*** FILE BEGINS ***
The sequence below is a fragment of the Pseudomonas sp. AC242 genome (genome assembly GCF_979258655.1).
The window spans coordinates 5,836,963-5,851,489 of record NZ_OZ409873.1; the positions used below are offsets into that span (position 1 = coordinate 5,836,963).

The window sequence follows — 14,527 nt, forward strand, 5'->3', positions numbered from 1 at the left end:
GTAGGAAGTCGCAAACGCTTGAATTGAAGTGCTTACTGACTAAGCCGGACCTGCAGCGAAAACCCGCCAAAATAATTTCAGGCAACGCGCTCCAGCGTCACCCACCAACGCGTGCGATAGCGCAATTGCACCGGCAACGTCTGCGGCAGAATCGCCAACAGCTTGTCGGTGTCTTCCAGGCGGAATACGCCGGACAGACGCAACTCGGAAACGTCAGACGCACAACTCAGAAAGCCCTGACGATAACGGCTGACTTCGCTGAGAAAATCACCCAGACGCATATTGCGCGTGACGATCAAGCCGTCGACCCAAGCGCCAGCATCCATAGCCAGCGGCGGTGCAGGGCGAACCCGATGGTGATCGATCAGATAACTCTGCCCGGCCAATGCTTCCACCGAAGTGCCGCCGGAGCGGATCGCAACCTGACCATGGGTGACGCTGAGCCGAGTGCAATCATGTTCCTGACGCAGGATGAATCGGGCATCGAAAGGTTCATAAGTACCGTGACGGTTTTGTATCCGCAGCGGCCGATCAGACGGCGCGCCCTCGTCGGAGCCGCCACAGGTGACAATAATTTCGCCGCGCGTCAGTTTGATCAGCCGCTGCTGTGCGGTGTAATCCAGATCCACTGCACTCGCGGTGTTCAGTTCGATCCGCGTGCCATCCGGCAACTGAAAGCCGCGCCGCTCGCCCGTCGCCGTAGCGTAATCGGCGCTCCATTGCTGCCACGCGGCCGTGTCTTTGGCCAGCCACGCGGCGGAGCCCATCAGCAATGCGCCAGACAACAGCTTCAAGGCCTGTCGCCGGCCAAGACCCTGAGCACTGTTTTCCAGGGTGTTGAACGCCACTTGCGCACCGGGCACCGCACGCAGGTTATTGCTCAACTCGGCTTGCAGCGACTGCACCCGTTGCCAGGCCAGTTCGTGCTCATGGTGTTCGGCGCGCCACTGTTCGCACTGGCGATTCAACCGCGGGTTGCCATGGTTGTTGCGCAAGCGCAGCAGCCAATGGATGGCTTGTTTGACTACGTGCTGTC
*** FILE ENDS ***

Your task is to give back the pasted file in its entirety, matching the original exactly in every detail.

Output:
The sequence below is a fragment of the Pseudomonas sp. AC242 genome (genome assembly GCF_979258655.1).
The window spans coordinates 5,836,963-5,851,489 of record NZ_OZ409873.1; the positions used below are offsets into that span (position 1 = coordinate 5,836,963).

The window sequence follows — 14,527 nt, forward strand, 5'->3', positions numbered from 1 at the left end:
GTAGGAAGTCGCAAACGCTTGAATTGAAGTGCTTACTGACTAAGCCGGACCTGCAGCGAAAACCCGCCAAAATAATTTCAGGCAACGCGCTCCAGCGTCACCCACCAACGCGTGCGATAGCGCAATTGCACCGGCAACGTCTGCGGCAGAATCGCCAACAGCTTGTCGGTGTCTTCCAGGCGGAATACGCCGGACAGACGCAACTCGGAAACGTCAGACGCACAACTCAGAAAGCCCTGACGATAACGGCTGACTTCGCTGAGAAAATCACCCAGACGCATATTGCGCGTGACGATCAAGCCGTCGACCCAAGCGCCAGCATCCATAGCCAGCGGCGGTGCAGGGCGAACCCGATGGTGATCGATCAGATAACTCTGCCCGGCCAATGCTTCCACCGAAGTGCCGCCGGAGCGGATCGCAACCTGACCATGGGTGACGCTGAGCCGAGTGCAATCATGTTCCTGACGCAGGATGAATCGGGCATCGAAAGGTTCATAAGTACCGTGACGGTTTTGTATCCGCAGCGGCCGATCAGACGGCGCGCCCTCGTCGGAGCCGCCACAGGTGACAATAATTTCGCCGCGCGTCAGTTTGATCAGCCGCTGCTGTGCGGTGTAATCCAGATCCACTGCACTCGCGGTGTTCAGTTCGATCCGCGTGCCATCCGGCAACTGAAAGCCGCGCCGCTCGCCCGTCGCCGTAGCGTAATCGGCGCTCCATTGCTGCCACGCGGCCGTGTCTTTGGCCAGCCACGCGGCGGAGCCCATCAGCAATGCGCCAGACAACAGCTTCAAGGCCTGTCGCCGGCCAAGACCCTGAGCACTGTTTTCCAGGGTGTTGAACGCCACTTGCGCACCGGGCACCGCACGCAGGTTATTGCTCAACTCGGCTTGCAGCGACTGCACCCGTTGCCAGGCCAGTTCGTGCTCATGGTGTTCGGCGCGCCACTGTTCGCACTGGCGATTCAACCGCGGGTTGCCATGGTTGTTGCGCAAGCGCAGCAGCCAATGGATGGCTTGTTTGACTACGTGCTGTC